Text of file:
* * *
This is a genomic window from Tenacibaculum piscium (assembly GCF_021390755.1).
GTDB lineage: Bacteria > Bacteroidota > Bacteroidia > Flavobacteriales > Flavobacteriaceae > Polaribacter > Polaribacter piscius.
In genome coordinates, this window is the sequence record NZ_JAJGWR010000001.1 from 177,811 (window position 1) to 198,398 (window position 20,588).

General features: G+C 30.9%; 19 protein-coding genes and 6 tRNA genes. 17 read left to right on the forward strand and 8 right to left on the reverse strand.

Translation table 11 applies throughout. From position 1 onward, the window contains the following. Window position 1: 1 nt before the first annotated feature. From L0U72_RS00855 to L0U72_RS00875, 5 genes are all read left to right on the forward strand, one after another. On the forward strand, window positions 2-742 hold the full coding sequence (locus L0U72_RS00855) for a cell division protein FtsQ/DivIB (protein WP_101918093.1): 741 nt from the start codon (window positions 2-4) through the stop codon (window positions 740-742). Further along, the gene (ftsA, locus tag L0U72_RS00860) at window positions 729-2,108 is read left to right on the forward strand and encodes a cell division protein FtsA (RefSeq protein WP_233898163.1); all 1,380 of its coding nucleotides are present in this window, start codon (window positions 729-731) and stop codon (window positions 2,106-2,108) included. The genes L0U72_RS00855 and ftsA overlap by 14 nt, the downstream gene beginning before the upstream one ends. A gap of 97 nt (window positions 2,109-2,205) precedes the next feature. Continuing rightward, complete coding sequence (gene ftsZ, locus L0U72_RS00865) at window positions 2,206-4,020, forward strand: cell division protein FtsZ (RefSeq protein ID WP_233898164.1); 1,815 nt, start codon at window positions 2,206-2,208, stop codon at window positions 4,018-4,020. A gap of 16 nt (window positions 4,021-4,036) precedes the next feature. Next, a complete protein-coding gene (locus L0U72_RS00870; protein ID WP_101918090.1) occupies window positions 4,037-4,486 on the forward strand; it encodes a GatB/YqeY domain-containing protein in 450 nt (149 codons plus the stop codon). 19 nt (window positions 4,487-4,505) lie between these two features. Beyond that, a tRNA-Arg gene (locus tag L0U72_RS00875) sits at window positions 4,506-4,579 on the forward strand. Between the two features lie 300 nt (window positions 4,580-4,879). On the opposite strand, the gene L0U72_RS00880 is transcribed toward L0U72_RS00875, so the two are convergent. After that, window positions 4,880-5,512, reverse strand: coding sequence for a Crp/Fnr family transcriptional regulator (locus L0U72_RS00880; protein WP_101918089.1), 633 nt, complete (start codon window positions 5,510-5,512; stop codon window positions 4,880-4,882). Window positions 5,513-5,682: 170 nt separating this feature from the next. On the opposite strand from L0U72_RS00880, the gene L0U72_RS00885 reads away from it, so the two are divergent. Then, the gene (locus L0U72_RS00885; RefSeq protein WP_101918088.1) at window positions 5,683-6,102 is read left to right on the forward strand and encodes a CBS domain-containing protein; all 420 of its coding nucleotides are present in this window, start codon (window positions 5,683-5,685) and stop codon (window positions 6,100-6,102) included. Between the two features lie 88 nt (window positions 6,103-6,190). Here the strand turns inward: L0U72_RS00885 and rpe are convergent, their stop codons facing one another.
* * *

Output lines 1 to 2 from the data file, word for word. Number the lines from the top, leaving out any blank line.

This is a genomic window from Tenacibaculum piscium (assembly GCF_021390755.1).
GTDB lineage: Bacteria > Bacteroidota > Bacteroidia > Flavobacteriales > Flavobacteriaceae > Polaribacter > Polaribacter piscius.